Contemporary World Issues

Puerto Rican Statehood

Puerto Rico

Population: 3,958,128 (July 2008 est.)
Net Migration Rate: -1.03 migrant(s)/1,000 population (2008 est.)
GDP (purchasing power parity): $77.41 billion (2007 est)
GDP per capita- $19,600 (2007 est)
Unemployment rate- 12% (2002)
Exports- $46.9 billion
Imports-$29.1 billion


     Puerto Rico is an organized territory of the US with commonwealth status; policy relations between Puerto Rico and the US conducted under the jurisdiction of the Office of the President. Puerto Rico elects, by popular vote, a resident commissioner to serve a four-year term as a nonvoting representative in the US House of Representatives; aside from not voting on the House floor, he enjoys all the rights of a member of Congress; elections last held 2 November 2004.
     Currently, the bill H.R. 900 was introduced to the House on February 7, 2007, and is scheduled for debate on October 23, 2007.  The bill calls for a plebiscite to be held in Puerto Rico no later than December 31, 2009, giving voters the option to vote to continue Puerto Rico’s present territorial status and relationship with the United States or to pursue a constitutionally-viable non-territorial status.  Along with the bill introduced into the House, there was a bill introduced to the Senate, S. 1936, on August 2, 2007.  This bill calls for a plebiscite to be held no later than September 30, 2009.

To see the text of the most recent bill introduced to the House:

To see the text of the most recent bill introduced to the Senate:


Why should the U.S. want Puerto Rico as a state?

We would benefit politically economically and culturally by the Puerto Rican influence.
The Puerto Rican people have been steadfast in their support of our country, our flag, and by sending their sons and daughters to fight in US wars.  To continue to operate a colony, forcing U.S. citizens to accept a citizenship, without full political rights and equal representation, is acting as an empire not a republic.
                                                                                                                                     U.S. taxpayers are paying billions per year to support an economy that in its present form doesn’t work well. It doesn't provide proportionate economic benefit for Puerto Ricans, nor does it provide to pay their share.

Commonwealth status was meant to be a transitional step toward statehood, not a permanent political situation.

Why should Puerto Ricans want to be a state?

They should not have to wait any longer to gain constitutionally-guaranteed citizenship with full political rights and responsibilities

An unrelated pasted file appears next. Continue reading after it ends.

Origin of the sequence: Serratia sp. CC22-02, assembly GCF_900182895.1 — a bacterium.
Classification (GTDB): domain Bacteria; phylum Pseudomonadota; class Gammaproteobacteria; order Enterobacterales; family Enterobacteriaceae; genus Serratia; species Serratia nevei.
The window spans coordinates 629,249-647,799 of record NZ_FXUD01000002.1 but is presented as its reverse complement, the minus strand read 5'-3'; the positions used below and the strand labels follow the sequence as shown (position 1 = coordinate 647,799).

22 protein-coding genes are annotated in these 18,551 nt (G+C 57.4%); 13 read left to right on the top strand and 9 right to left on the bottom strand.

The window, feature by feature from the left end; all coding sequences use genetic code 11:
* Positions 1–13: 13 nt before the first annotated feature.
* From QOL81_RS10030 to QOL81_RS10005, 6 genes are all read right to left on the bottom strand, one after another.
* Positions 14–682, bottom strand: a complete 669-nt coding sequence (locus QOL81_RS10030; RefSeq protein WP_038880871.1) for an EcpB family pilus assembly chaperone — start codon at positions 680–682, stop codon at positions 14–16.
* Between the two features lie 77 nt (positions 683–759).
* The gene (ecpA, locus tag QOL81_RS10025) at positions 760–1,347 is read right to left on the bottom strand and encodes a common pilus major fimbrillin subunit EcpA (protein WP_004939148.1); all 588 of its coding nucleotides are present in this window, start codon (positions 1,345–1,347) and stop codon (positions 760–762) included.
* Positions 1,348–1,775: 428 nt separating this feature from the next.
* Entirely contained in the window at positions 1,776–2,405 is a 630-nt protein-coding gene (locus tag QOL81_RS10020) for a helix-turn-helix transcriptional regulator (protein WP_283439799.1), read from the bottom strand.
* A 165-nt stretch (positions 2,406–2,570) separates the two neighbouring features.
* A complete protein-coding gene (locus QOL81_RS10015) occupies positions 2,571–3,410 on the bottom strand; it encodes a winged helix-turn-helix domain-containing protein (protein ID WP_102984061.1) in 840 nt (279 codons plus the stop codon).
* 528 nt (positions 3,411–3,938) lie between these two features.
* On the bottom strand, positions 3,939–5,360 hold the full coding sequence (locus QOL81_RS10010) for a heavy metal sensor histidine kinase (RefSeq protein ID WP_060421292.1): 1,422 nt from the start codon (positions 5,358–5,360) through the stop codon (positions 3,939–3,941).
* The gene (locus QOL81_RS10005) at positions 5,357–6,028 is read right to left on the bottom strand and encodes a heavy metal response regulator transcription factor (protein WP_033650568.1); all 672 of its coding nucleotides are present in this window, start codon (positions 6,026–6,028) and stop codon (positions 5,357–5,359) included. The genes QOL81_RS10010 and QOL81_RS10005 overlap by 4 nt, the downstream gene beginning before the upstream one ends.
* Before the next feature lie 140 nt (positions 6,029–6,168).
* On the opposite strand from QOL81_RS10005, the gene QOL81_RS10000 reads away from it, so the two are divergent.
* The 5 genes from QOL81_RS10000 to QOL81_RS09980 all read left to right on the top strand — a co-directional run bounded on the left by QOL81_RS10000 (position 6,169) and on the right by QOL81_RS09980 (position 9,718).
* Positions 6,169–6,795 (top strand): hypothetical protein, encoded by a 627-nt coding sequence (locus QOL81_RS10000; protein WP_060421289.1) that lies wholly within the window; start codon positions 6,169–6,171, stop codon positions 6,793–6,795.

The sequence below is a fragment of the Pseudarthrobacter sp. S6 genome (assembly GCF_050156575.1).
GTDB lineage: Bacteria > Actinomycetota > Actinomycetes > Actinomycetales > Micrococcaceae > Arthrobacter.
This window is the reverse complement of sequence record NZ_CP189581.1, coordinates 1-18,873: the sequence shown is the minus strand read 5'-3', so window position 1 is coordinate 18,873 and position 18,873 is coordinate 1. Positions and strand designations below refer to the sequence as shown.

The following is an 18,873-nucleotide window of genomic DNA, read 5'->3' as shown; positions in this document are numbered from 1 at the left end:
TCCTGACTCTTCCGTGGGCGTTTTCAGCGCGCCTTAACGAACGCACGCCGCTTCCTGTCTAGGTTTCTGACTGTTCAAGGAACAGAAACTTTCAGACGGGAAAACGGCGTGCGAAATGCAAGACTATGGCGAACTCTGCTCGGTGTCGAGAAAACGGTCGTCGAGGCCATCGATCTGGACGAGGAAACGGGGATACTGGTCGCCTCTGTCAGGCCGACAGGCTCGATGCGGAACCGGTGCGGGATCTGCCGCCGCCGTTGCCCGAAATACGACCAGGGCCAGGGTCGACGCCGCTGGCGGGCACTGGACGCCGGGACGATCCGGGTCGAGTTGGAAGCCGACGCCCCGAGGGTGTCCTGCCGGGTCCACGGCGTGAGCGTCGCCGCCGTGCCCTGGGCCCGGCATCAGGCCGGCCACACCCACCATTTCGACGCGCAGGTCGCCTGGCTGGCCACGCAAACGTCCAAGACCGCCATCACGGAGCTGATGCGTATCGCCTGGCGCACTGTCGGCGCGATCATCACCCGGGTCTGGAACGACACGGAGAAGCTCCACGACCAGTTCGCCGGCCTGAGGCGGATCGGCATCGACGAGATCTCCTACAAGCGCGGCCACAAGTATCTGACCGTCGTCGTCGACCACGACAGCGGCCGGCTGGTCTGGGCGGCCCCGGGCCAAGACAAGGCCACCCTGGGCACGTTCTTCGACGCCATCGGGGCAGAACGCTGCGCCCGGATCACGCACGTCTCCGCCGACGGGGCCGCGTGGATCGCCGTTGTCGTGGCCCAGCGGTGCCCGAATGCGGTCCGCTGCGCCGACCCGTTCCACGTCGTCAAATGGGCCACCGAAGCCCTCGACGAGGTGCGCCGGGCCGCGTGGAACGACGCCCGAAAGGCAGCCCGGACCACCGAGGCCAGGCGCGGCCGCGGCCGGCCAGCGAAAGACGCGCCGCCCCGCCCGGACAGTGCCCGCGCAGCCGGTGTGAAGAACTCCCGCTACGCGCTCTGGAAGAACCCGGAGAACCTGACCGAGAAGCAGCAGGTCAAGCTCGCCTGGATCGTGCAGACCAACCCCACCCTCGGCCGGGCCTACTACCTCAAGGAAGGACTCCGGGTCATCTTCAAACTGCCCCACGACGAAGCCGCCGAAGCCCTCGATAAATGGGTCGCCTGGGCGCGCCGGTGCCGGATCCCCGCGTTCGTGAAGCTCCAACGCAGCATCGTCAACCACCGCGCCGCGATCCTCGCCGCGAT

Puerto Ricans would then share as everyone else in full benefits from our government, while paying taxes like everyone else

In the words of Don Luis Ferre, Ex-Governor of Puerto Rico, and winner of the U.S. Medal of Freedom, "It is an honor to be a citizen of the greatest country in the history of the World."

What would it cost the U.S. taxpayer to bring Puerto Rico into the fold?

Based on studies conducted by noted economists, it is projected that Puerto Rico as a state will actually contribute to, rather than be dependent upon, the U.S. taxpayer.

Under the current system, Puerto Rico costs the U.S. over $9.7 billion yearly. That is the amount lost from a combination of federal taxes forgone from large corporations doing business on the island as well as from individuals, together with grants-in-aid and transfer payments to the island. Puerto Rico gets significant amounts of federal grants-in-aid and transfer payments to individuals, such as veterans benefits, and welfare payments, which are not off-set by taxes collected on the island. These payments are in large part "needs tested." In other words, they support people who are elderly, poor or disabled.

However, no income taxes are being paid in. Part of the reason there are so many poor people in Puerto Rico is that the economic system in place under Commonwealth does not work well, creating a situation where many people are out of work; many underemployed.

As a state, Puerto Rico can be economically viable and a contributor to our nation’s wealth.

Projected estimates place Puerto Rico contribution to the U.S. Treasury at nearly $2 billion each year after gaining statehood. This would be possible through economic growth. With economic growth there are more jobs, fewer unemployed, and less of a public assistance burden.

What are the economic arguments for statehood?

The arguments for statehood from the U.S. perspective lead to one single overriding factor-economic growth. Statehood means that the island would shed its ineffective and costly reliance on preferential tax credits and more fully integrate into the national economy. In a study by Hexner, Jenkins, Lad and Lame, "Puerto Rican Statehood: A Precondition to Sound Economic Growth," the case is persuasively made that statehood is necessary for the island's economic growth.

Puerto Rico would no longer be a substantial cash drain on the U.S. economy. With statehood, the Puerto Rico economy will grow, become a source of additional revenue to the national treasury, and be less costly in support for the unemployed, the underemployed, and for disabled individuals who require public assistance.